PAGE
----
Updated on 09.08.15

Pay Ahead on Your Mortgage or Investing?

Trent Hamm

Recently, I mentioned that I encouraged people to invest instead of paying ahead on their mortgage. It left me thinking quite a bit about debt repayment and how I should handle my mortgage.

Our situation My wife and I are planning on eliminating our student loans in the next year to a year and a half, leaving us with just our home mortgage as a debt. Our plan has been to eliminate that debt as a top priority, probably via double payments on the mortgage – our plan is to be debt free by the time our son has his thirteenth birthday and then build a home in the countryside.

What double payments on a mortgage does On a thirty year mortgage of any size, making double payments each step of the way reduces the payoff date from thirty years down the road to nine years and two months down the road. It truly does make that kind of impact.

The best way to look at it is to look at your advance mortgage payments as an investment with a certain rate of return – a rate equal to the interest level on your mortgage. So, if you have a mortgage at 5.75%, an advance payment on that mortgage is basically an investment of that money at a 5.75% annual return. Most importantly, though, one should look at these returns as being after taxes (because, for most people, there isn’t enough interest there to create a huge benefit for itemizing versus taking the standard deduction).

Obviously, to beat this we would want an investment that could reliably return more than 5.75% after taxes per year over a ten year period. If you look at the returns on various index funds, like the Vanguard 500, you’ll see that since their inception, they’ve seen returns of over 12% on average. If that would persist over the next decade, one would definitely be better off putting their cash in such an investment than in the 5.75% mortgage.

The other factors This argument would seem to lend itself towards investing the money, then withdrawing it to pay off our mortgage in one swoop when the time comes. However, it doesn’t take into account several other factors that are worth looking at.

The variability of the market Past performance is never an indication of future returns. You can never just assume the stock market will do what you want. The next ten years could be utterly painful on Wall Street, or we could see another economic boom. My personal feeling is that 2008 will be rough, but the election of a new president will bring about a mini-boom, but even I take that with a grain of salt. The variability of stocks is a risk – is it a risk worth taking?

Flexibility With the money in a taxable investment account, it is accessible if I ever need it. If I prepay on the mortgage, the only way that money is accessible is if I take out a home equity line of credit. Let’s say I wish to buy a car. By having the money in the account, I have the flexibility to just pay cash for the car or to take out a loan on it, whichever makes more financial sense. It also serves as a giant emergency fund in the event of job loss or something else disastrous.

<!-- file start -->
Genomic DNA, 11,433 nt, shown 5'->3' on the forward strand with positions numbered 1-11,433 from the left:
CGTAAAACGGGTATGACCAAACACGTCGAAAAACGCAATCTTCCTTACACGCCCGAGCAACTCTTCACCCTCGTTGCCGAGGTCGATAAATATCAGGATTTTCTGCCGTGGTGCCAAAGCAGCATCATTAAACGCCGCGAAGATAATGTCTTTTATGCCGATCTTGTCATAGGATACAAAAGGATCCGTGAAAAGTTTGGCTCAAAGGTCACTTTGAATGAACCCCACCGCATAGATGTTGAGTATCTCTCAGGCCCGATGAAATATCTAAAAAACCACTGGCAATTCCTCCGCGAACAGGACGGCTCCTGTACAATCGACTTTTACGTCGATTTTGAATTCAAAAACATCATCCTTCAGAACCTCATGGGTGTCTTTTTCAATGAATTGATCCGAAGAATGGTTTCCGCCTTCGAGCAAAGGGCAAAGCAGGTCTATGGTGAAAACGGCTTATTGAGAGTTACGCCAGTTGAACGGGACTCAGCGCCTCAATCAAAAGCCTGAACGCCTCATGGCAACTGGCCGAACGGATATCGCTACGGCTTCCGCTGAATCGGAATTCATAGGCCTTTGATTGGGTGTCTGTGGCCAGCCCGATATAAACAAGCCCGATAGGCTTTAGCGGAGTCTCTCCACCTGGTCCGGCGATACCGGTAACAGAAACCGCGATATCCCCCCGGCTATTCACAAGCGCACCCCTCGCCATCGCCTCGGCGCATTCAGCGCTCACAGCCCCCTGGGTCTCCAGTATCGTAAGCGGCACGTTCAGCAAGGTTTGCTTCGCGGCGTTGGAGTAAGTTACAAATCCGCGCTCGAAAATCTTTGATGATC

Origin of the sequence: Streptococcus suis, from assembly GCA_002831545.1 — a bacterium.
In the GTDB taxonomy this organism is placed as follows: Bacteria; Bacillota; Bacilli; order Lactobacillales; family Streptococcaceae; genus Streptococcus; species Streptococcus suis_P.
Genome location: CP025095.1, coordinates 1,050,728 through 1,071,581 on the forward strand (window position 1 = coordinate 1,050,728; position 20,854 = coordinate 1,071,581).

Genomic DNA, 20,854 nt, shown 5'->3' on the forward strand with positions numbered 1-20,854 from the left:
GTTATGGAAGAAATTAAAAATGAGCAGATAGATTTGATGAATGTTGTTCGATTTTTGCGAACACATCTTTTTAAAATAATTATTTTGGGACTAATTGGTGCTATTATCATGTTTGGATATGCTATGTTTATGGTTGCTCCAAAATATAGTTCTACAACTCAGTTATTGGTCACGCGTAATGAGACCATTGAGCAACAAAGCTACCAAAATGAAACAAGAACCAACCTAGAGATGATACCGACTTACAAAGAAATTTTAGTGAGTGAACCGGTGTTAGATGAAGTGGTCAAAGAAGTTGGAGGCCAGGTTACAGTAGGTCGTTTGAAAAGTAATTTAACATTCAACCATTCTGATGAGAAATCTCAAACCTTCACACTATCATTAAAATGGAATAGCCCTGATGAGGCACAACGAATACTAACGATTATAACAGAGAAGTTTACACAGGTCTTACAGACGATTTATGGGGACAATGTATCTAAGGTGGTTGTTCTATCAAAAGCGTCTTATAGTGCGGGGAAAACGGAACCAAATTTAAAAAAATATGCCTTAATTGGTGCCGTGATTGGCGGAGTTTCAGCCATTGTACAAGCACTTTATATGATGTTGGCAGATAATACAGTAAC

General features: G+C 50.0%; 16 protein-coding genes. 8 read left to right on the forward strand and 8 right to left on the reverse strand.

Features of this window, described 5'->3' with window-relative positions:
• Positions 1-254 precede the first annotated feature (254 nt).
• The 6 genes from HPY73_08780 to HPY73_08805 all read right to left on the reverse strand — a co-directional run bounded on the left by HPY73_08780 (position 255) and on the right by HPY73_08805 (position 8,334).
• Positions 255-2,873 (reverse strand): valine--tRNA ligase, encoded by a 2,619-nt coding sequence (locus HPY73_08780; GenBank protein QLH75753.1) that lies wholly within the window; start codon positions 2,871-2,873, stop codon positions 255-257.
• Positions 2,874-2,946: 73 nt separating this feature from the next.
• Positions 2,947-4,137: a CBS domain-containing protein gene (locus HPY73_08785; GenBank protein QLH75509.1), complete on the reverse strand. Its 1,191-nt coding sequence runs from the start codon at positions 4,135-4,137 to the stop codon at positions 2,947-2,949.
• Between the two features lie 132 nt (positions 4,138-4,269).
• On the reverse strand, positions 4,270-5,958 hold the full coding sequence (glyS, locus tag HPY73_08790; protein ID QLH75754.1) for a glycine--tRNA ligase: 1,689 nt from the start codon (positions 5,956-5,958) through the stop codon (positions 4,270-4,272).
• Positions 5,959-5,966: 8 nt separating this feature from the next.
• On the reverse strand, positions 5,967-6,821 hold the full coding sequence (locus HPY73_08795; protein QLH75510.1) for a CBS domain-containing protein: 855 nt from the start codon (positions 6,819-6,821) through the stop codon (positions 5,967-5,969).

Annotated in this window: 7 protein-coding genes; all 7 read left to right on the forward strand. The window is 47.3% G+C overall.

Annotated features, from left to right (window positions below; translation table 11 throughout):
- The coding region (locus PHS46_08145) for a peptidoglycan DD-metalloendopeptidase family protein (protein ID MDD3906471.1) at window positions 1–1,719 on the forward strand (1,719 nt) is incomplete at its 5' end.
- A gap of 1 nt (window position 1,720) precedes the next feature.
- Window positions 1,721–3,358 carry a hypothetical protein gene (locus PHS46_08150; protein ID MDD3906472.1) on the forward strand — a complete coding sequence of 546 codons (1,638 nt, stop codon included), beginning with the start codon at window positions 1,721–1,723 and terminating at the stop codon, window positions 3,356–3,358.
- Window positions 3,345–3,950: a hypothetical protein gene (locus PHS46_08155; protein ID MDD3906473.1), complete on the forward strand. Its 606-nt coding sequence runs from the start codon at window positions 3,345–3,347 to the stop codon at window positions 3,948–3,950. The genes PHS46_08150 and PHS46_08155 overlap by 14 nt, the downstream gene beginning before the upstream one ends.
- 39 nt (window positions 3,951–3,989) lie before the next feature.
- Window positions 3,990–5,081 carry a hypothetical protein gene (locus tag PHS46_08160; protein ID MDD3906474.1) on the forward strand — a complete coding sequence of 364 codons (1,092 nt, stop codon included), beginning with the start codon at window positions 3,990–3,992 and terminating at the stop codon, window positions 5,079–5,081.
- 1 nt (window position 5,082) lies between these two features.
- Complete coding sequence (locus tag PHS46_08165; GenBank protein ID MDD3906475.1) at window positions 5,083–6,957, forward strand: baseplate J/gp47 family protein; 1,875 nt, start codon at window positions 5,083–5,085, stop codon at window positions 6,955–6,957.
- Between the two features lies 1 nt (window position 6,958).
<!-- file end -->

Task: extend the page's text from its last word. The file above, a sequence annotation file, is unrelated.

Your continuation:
Willpower This is a lesser concern, but still significant. Having a significant amount of money just sitting there in an investment brings forth a desire to spend it. Do I have the willpower to resist it? I believe I do, but that doesn’t mean that when I have $50K sitting in an investment account I might not feel differently.

My conclusion The higher your mortgage interest rate is, the better it is to pay in advance instead of investing it. Where’s the cutoff line? It depends on a lot of things, but the big one is your risk tolerance – if you’re fine with a chance for a down market in exchange for a very good chance of being able to pay things off earlier, then it’s probably for you. Prepaying on your mortgage is very steady and reliable, but investing gives you the chance to hit a real home run and become debt free earlier than you thought possible.

For us, this possibility plus the liquidity of the money if we needed it has convinced us to put our money into an investment account instead of prepaying our mortgage, something we’ll likely begin to do by the end of the year.

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  1. Michael says:

    I knew we would inspire you.

  2. Arc|Angel says:

    Debt free and then build a country home going right back into debt?

  3. David says:

    One could also consider the “diversification” of doing both. This worked well for me.

  4. fathersez says:

    The killer is the “flexibility”.